Objective: When dissimilar figures are presented to each eye individually, perception alternates spontaneously between each monocular view. This phenomenon, known as binocular rivalry, has been used as a powerful tool to investigate conscious visual awareness. Of clinical relevance, Pettigrew and Miller (Proc Biol Sci 1998; 265: 2141-2148) found slow perceptual alternation rates in patients with bipolar I disorder (BD-I). For a better understanding of differences between BD-I and bipolar II disorder (BD-II), we examined whether perceptual alternation rates of binocular rivalry differ between the two subtypes of bipolar disorder.
Methods: The subjects comprised 25 healthy controls, 11 patients with BD-I, and 17 patients with BD-II. They underwent binocular rivalry examination. One-way analysis of variance was conducted to determine differences in the phase duration of binocular rivalry between the control, BD-I, and BD-II groups.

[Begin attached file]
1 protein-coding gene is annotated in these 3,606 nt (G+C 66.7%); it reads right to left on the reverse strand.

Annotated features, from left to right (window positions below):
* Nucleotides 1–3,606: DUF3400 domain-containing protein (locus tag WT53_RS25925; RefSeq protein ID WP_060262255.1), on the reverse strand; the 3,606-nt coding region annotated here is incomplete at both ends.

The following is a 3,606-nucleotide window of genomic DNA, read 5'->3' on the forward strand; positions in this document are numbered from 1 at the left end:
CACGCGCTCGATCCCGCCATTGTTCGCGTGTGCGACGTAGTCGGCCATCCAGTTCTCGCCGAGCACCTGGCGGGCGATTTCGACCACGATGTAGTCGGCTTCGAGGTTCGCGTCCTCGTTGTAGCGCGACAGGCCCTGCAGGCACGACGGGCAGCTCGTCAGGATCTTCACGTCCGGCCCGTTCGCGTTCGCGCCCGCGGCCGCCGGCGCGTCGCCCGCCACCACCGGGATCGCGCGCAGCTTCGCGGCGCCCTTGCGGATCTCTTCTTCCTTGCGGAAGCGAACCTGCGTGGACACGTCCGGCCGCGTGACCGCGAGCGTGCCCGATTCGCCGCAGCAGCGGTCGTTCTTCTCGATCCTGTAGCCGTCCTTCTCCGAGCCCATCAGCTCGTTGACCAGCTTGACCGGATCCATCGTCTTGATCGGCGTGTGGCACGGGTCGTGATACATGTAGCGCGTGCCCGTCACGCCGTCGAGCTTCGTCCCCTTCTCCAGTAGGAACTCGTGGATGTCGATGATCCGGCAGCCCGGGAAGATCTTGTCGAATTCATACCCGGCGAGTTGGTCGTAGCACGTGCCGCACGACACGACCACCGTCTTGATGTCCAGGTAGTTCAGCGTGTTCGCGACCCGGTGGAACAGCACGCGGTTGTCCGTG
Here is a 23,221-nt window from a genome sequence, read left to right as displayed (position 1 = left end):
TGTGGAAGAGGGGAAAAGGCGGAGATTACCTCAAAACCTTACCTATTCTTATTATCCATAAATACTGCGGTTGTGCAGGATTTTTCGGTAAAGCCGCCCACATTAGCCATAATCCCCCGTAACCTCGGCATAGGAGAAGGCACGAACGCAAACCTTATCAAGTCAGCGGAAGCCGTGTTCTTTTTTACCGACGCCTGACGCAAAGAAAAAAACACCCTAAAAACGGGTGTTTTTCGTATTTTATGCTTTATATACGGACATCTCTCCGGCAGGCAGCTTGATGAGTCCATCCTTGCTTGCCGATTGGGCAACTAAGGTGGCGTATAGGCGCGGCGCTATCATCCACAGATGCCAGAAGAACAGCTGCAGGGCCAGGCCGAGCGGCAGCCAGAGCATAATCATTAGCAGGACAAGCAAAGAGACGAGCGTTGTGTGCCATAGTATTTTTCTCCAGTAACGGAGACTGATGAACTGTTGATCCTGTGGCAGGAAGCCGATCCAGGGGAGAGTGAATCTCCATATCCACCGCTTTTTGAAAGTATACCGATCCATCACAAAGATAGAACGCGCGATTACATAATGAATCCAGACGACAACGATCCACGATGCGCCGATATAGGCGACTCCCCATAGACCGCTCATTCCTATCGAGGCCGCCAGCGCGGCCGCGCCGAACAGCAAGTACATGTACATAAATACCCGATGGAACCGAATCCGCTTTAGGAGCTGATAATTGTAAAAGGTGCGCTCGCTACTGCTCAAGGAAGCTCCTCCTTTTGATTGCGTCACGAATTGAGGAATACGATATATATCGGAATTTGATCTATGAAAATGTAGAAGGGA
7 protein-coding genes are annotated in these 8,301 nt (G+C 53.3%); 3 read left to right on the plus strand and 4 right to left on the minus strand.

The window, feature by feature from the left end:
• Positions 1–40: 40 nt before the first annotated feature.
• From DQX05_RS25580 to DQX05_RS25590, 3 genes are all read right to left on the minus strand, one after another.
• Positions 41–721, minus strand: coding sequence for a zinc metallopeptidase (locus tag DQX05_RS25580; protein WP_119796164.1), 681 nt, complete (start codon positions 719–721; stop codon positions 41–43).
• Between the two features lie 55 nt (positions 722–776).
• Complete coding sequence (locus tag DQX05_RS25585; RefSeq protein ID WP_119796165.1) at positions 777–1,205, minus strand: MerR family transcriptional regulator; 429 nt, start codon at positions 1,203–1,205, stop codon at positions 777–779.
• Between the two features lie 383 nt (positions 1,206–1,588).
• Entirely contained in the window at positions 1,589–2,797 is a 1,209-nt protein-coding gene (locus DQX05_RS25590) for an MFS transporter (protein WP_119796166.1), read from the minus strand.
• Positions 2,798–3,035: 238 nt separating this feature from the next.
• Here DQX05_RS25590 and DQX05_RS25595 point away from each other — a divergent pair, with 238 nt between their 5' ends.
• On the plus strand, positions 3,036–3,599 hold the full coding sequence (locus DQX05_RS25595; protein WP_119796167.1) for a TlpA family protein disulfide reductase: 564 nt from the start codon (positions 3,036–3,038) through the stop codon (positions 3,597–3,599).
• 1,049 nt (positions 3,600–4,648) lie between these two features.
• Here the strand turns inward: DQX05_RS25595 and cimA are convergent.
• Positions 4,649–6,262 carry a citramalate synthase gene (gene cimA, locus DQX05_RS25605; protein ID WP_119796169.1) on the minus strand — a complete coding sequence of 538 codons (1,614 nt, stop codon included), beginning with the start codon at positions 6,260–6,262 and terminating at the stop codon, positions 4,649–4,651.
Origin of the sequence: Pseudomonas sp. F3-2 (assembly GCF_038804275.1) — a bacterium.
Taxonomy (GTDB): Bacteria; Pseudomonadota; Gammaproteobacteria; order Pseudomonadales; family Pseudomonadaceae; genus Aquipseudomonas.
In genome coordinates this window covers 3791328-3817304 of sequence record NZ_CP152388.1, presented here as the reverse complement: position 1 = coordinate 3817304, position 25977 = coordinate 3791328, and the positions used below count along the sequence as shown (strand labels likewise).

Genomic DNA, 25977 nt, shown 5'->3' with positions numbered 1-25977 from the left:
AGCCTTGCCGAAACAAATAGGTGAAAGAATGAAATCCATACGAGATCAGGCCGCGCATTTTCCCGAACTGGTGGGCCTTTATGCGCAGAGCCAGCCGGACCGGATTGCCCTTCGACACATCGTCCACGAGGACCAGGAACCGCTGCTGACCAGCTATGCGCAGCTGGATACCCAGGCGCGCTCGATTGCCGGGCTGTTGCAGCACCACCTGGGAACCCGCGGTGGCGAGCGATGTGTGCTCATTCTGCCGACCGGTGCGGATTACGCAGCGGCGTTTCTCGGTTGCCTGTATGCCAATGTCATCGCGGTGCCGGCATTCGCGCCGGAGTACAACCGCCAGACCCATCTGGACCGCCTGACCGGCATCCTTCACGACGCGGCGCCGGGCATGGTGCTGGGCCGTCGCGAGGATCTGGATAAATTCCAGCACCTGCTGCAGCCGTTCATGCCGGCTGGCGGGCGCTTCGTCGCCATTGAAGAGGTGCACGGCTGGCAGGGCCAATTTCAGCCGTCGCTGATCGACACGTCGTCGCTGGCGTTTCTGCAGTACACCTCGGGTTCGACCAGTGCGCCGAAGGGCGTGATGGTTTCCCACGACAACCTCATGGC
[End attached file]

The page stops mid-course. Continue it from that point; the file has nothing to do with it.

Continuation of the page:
Results: Significant differences were observed in the mean phase duration of binocular rivalry between the groups. Although the medication administered did not differ significantly between the BD-I and BD-II patients, the phase duration was significantly longer among the BD-I patients than the BD-II patients and controls, whereas no significant difference was observed in the phase duration between the BD-II patients and controls.
Conclusion: The present results reveal a significant difference in the mean phase duration of binocular rivalry between subjects with BD-I and those with BD-II, suggesting the presence of some neurobiological difference between these two subtypes of bipolar disorder.